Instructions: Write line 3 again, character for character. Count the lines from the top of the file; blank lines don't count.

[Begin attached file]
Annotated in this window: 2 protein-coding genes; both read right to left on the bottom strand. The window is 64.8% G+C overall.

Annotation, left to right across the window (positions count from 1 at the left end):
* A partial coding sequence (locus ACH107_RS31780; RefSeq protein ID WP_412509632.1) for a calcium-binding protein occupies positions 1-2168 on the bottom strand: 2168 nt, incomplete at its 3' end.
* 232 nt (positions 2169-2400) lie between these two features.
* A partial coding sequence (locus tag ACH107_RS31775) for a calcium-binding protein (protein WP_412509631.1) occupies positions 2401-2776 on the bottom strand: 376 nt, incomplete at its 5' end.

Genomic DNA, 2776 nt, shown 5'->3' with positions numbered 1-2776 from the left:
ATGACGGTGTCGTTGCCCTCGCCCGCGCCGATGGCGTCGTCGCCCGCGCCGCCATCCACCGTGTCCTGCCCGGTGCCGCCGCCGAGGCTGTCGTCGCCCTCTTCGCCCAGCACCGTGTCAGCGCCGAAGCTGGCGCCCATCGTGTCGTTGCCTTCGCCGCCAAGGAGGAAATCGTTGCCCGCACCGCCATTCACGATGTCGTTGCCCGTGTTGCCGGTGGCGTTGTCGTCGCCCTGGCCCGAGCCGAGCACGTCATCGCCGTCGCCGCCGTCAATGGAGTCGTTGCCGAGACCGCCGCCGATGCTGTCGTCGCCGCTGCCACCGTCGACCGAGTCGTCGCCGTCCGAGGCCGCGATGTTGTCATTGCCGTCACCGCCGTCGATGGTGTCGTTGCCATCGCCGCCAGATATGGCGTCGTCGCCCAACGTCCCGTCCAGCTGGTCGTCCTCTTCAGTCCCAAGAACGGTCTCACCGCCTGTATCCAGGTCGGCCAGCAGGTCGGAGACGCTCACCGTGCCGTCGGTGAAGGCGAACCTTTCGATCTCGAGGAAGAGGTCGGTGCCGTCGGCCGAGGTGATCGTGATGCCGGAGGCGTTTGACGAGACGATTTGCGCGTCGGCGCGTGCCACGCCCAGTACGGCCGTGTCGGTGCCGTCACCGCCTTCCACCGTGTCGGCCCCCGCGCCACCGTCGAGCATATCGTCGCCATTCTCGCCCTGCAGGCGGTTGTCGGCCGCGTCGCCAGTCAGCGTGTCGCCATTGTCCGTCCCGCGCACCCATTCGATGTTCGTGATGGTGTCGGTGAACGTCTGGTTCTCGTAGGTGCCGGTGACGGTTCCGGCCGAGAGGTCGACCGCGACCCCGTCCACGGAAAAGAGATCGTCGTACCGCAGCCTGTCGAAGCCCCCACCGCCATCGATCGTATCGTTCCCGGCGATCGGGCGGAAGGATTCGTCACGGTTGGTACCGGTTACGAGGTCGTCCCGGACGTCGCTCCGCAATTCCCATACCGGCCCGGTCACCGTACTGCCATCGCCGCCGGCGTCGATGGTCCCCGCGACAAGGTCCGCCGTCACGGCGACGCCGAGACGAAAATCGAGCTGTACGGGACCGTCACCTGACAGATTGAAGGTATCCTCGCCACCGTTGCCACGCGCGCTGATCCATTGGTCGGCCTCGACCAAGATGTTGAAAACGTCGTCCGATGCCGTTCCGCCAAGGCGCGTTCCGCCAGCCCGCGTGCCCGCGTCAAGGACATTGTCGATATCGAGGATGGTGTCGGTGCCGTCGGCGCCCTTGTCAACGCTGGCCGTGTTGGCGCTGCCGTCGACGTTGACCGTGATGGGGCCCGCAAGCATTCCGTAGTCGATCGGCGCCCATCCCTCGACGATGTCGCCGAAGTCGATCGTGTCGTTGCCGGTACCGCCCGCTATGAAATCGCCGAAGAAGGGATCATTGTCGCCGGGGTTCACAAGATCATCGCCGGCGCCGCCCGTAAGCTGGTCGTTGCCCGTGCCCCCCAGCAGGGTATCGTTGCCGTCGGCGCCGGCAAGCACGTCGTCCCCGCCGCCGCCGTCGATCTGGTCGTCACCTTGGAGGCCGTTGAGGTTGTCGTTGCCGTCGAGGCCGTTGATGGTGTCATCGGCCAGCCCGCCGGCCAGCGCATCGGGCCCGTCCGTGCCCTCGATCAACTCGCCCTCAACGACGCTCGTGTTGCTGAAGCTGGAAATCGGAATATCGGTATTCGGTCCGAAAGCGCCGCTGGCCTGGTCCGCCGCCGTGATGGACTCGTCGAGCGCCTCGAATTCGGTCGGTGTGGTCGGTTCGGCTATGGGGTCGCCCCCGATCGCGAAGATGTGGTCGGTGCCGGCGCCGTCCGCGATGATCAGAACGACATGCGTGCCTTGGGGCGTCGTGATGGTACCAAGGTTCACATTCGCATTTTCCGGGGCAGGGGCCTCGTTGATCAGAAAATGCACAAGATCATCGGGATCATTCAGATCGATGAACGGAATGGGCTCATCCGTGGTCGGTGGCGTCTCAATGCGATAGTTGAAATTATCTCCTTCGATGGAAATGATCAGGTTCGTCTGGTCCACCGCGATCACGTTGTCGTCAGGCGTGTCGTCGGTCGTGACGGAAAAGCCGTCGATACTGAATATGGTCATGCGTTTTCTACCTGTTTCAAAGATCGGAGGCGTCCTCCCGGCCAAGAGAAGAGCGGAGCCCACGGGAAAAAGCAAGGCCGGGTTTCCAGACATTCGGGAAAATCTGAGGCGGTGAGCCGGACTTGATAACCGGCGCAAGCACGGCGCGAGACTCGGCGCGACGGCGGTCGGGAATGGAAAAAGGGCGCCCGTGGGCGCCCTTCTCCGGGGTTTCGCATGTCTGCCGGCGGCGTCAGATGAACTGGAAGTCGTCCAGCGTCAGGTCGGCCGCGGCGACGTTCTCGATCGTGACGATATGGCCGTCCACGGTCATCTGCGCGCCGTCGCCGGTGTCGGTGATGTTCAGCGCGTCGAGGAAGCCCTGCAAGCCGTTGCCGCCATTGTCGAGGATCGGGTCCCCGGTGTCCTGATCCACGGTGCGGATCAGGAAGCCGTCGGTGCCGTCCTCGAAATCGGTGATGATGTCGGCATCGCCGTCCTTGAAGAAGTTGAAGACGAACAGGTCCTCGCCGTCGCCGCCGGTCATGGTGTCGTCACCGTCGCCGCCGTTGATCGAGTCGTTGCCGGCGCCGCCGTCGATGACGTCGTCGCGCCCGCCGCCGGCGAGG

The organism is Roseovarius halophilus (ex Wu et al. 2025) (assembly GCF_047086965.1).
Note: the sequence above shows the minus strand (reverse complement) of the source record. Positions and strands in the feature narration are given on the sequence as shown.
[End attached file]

* A partial coding sequence (locus ACH107_RS31780; RefSeq protein ID WP_412509632.1) for a calcium-binding protein occupies positions 1-2168 on the bottom strand: 2168 nt, incomplete at its 3' end.